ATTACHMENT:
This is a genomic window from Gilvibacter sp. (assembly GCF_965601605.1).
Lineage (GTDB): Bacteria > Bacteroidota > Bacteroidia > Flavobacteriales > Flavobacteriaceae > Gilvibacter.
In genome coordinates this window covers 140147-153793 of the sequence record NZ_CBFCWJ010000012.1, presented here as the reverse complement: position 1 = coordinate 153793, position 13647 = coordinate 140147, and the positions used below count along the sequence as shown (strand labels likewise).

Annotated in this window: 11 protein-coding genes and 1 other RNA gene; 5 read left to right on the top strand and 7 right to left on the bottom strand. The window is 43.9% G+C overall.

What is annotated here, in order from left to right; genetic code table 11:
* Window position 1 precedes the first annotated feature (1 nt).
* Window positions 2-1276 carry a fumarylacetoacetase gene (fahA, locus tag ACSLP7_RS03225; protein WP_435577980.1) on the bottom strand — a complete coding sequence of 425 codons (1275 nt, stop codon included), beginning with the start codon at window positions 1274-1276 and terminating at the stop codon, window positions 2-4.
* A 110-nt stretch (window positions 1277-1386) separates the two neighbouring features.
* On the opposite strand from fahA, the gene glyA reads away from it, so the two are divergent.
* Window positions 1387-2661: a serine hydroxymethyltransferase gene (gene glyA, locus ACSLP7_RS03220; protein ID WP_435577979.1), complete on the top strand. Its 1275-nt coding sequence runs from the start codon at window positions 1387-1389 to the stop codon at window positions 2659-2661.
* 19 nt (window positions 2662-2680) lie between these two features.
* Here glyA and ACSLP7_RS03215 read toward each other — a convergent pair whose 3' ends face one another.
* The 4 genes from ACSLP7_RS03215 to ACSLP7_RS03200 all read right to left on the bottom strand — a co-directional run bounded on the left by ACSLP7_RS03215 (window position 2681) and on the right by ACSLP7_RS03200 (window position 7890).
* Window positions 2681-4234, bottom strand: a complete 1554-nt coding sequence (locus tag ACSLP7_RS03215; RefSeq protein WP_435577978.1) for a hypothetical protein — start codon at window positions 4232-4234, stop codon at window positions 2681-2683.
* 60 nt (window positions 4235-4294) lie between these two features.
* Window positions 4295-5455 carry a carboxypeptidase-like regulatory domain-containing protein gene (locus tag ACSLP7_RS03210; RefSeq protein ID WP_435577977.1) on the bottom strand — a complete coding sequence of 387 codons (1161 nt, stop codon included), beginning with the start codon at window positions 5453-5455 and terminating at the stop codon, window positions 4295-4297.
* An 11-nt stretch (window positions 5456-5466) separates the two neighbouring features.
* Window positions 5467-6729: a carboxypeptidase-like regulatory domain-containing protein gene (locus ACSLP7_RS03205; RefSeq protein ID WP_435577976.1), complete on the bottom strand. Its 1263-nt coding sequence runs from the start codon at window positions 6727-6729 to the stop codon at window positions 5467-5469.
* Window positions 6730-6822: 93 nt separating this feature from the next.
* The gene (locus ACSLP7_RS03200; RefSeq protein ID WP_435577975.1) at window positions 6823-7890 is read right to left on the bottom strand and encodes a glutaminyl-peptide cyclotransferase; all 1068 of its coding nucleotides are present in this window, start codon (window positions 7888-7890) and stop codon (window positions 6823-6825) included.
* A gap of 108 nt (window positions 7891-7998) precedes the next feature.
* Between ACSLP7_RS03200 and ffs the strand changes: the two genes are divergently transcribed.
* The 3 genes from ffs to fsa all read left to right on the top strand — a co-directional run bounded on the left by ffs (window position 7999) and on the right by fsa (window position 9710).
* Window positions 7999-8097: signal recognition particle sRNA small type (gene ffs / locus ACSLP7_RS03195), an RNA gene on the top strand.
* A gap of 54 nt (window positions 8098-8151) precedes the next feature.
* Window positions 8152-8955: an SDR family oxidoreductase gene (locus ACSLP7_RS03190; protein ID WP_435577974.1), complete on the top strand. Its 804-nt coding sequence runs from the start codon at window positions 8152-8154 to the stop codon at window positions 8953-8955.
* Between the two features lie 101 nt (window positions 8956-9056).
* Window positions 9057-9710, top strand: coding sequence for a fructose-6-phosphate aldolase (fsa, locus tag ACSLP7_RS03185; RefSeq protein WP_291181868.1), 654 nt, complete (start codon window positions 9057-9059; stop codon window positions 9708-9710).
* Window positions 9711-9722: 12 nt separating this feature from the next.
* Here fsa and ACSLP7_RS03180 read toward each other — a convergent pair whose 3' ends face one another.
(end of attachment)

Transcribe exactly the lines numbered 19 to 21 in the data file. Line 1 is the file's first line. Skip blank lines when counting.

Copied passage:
* Window positions 6730-6822: 93 nt separating this feature from the next.
* The gene (locus ACSLP7_RS03200; RefSeq protein ID WP_435577975.1) at window positions 6823-7890 is read right to left on the bottom strand and encodes a glutaminyl-peptide cyclotransferase; all 1068 of its coding nucleotides are present in this window, start codon (window positions 7888-7890) and stop codon (window positions 6823-6825) included.
* A gap of 108 nt (window positions 7891-7998) precedes the next feature.